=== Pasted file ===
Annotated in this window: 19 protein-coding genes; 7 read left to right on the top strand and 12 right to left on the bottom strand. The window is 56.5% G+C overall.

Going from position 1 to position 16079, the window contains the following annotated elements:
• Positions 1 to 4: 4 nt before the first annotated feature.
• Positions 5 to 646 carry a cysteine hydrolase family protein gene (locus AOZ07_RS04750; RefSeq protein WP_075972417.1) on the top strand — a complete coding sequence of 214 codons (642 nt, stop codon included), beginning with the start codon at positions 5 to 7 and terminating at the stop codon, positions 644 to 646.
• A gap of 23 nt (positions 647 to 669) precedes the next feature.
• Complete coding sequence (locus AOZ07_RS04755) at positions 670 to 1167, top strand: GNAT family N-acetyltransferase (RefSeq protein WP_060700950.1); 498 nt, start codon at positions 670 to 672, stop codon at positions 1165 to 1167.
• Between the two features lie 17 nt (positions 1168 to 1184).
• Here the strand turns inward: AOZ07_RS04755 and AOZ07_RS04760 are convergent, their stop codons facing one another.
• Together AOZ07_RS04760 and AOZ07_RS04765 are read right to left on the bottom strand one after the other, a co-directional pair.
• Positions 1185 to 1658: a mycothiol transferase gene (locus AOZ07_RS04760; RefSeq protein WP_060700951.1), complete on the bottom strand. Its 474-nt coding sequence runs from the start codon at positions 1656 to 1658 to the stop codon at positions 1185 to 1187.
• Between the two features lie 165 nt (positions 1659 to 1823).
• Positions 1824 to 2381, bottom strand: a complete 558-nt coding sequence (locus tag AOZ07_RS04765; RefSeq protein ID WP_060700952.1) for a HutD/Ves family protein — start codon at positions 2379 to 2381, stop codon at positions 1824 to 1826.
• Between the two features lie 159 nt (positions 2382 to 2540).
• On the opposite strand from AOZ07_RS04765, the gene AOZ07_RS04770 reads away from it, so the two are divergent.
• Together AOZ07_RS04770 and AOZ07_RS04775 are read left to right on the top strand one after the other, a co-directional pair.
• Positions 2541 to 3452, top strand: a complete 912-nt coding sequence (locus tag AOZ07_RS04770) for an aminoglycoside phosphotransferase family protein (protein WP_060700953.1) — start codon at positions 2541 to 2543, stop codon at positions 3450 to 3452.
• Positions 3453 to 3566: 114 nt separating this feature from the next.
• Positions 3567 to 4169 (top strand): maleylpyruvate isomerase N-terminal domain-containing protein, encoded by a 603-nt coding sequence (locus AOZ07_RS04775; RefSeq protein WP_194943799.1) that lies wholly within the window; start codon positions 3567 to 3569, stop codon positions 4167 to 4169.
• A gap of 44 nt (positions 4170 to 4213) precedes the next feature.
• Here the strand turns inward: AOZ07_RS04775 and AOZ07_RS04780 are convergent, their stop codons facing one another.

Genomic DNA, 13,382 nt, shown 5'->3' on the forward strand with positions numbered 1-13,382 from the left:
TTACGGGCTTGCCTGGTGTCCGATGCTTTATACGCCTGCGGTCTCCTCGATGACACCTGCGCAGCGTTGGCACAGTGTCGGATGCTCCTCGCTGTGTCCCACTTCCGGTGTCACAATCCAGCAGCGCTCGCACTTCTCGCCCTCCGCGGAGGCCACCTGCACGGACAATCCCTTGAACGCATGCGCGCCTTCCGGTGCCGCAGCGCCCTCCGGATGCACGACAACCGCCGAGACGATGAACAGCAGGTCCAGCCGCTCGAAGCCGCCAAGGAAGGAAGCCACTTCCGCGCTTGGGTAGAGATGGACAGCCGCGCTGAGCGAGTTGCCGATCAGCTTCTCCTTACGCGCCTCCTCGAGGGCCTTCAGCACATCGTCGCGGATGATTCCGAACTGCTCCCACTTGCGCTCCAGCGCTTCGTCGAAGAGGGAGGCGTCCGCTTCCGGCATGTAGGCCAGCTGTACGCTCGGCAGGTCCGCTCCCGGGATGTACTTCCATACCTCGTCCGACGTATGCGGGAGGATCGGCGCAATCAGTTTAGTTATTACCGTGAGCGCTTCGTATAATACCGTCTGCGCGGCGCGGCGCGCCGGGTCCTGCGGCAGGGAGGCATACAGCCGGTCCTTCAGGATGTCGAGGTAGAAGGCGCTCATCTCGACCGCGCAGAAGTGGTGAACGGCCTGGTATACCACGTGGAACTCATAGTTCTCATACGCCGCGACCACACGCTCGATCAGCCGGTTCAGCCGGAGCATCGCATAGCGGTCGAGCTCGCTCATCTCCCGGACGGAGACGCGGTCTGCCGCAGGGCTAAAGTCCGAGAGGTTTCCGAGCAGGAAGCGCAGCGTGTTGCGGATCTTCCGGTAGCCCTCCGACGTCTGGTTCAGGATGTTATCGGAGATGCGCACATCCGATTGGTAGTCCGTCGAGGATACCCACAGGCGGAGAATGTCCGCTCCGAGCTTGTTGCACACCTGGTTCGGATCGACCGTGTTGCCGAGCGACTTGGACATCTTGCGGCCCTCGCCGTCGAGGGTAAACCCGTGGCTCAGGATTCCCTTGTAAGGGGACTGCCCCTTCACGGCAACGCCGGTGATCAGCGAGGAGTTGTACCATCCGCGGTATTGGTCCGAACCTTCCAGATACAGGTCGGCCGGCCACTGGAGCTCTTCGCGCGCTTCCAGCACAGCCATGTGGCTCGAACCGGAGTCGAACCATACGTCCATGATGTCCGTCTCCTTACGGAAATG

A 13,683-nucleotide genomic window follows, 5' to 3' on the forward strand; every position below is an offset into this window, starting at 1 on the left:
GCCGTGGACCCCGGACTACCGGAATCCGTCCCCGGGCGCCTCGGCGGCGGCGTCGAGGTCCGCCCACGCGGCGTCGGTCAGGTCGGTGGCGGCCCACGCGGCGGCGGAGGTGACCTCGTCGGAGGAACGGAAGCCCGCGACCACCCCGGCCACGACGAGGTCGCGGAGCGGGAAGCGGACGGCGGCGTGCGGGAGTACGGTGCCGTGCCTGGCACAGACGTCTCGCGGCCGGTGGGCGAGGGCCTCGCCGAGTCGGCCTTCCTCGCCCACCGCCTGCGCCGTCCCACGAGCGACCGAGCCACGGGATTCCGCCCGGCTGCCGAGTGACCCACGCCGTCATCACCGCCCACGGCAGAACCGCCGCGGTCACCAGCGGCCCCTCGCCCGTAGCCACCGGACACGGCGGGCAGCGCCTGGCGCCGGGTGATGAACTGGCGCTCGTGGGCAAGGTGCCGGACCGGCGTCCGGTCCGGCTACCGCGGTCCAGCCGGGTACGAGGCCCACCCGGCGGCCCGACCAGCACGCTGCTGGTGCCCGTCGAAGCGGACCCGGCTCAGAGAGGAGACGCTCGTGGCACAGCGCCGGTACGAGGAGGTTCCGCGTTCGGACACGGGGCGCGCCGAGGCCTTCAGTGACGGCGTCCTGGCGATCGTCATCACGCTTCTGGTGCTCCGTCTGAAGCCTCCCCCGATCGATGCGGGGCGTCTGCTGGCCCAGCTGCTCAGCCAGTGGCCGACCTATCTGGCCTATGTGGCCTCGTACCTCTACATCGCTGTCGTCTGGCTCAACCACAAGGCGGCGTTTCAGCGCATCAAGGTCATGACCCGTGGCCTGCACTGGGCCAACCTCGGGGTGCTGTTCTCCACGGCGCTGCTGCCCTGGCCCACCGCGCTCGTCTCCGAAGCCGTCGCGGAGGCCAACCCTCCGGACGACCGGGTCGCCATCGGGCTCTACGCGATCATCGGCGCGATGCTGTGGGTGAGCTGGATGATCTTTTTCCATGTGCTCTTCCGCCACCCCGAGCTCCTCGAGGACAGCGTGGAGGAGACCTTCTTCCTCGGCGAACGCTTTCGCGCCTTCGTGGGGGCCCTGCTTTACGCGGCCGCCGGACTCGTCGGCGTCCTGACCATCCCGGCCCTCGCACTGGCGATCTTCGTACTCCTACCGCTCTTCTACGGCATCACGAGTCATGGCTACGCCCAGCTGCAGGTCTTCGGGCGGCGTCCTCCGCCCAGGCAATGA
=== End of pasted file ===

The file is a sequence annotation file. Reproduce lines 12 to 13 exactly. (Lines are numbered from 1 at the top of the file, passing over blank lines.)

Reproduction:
• Positions 1824 to 2381, bottom strand: a complete 558-nt coding sequence (locus tag AOZ07_RS04765; RefSeq protein ID WP_060700952.1) for a HutD/Ves family protein — start codon at positions 2379 to 2381, stop codon at positions 1824 to 1826.
• Between the two features lie 159 nt (positions 2382 to 2540).